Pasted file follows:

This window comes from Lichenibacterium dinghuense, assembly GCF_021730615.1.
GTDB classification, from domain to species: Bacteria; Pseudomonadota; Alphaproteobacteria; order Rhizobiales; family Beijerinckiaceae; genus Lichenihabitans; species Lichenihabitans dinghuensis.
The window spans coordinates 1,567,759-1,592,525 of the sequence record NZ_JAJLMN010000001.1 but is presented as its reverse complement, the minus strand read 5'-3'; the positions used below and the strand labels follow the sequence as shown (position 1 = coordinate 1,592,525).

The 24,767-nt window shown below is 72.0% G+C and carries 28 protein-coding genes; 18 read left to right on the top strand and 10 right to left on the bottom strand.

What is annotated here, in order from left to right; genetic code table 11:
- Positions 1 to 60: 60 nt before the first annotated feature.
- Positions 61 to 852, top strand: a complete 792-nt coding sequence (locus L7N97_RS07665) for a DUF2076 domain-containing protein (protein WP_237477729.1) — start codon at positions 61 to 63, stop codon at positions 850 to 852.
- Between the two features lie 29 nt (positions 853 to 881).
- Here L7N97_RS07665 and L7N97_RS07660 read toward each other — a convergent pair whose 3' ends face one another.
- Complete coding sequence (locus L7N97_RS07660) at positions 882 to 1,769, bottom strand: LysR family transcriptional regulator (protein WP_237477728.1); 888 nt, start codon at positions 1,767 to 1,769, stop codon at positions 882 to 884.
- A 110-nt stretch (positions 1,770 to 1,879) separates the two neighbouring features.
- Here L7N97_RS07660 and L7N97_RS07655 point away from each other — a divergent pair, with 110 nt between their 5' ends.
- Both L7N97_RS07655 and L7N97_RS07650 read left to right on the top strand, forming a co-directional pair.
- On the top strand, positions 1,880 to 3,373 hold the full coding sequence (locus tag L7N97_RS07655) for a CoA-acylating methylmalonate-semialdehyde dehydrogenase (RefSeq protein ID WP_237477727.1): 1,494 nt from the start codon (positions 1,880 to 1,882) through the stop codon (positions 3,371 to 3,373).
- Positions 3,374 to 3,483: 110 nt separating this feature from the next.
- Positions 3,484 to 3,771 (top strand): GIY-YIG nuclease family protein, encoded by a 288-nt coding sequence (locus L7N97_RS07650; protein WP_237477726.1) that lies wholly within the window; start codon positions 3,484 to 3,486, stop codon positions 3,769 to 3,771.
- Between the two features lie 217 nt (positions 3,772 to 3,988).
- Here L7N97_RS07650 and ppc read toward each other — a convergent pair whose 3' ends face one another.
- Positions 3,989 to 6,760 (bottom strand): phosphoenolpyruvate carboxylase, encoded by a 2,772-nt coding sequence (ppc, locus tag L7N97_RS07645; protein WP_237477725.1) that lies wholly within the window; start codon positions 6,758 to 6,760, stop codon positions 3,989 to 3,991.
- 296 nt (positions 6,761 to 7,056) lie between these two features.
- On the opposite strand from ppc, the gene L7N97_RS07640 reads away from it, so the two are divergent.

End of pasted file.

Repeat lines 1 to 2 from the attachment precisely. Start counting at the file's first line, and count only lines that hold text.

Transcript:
This window comes from Lichenibacterium dinghuense, assembly GCF_021730615.1.
GTDB classification, from domain to species: Bacteria; Pseudomonadota; Alphaproteobacteria; order Rhizobiales; family Beijerinckiaceae; genus Lichenihabitans; species Lichenihabitans dinghuensis.